Regarding “JTS Women Grads Struggling For Pulpits” (June 3), gender actually has very little to do with job placement today.
The truth is the rabbinate today is a question of supply and demand. Older rabbis are not retiring. Their pensions, if they have any, are worth half of what they once were. They need to stay in the rabbinate longer and cannot retire. Some are entering the rabbinate as a second career. Numerous Conservative and Reform synagogues have closed and merged. There is only room for one rabbi at many synagogues. Large congregations are firing assistant rabbis due to attrition.
While I do not deny that men may have an easier time finding jobs than women, I believe the job market is a disaster for all. Older rabbis, over the age of 50, are finding that if their contracts are not renewed they are considered too old for most pulpits. Some rabbis in dire straits have sought part-time positions with the hope of finding teaching jobs.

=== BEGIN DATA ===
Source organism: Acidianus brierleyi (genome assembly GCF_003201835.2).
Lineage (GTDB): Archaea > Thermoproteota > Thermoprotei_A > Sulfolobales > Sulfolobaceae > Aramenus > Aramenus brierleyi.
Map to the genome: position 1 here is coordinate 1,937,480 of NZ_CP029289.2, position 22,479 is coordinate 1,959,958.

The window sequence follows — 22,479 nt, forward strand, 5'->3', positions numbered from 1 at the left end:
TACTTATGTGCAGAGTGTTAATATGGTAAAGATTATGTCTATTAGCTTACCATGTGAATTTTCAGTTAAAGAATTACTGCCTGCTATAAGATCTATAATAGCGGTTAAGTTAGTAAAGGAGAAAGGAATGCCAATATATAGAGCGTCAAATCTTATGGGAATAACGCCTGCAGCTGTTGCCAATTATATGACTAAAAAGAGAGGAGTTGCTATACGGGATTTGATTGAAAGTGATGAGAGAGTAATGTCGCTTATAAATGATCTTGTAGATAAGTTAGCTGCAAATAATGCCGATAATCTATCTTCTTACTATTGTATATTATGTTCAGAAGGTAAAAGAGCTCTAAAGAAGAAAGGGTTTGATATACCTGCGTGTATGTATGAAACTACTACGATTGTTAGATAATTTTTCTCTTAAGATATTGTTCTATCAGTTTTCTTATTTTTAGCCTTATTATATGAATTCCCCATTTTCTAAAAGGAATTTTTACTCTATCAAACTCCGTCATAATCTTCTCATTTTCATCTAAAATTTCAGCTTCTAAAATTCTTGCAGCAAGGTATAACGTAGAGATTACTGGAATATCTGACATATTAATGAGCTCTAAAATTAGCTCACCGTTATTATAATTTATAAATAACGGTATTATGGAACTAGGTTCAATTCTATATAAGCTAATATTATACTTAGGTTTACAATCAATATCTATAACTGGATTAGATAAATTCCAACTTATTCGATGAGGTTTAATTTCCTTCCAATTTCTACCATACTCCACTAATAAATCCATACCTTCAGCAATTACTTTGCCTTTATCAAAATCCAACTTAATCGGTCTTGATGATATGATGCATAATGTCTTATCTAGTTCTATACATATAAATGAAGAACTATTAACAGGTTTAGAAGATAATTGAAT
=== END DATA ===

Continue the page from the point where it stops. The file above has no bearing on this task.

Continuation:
This situation exists in the Orthodox rabbinate as well. There are very few synagogues that pay a living wage and rabbis need several jobs. Ask any cantor, male or female, and they will tell you how difficult it is to obtain a position. Synagogues are asking cantors to do jobs such as executive director, sexton, etc., in addition to their cantorial duties. Yeshiva and day school jobs do not pay enough either, except for principal positions, which are few. This is the reality.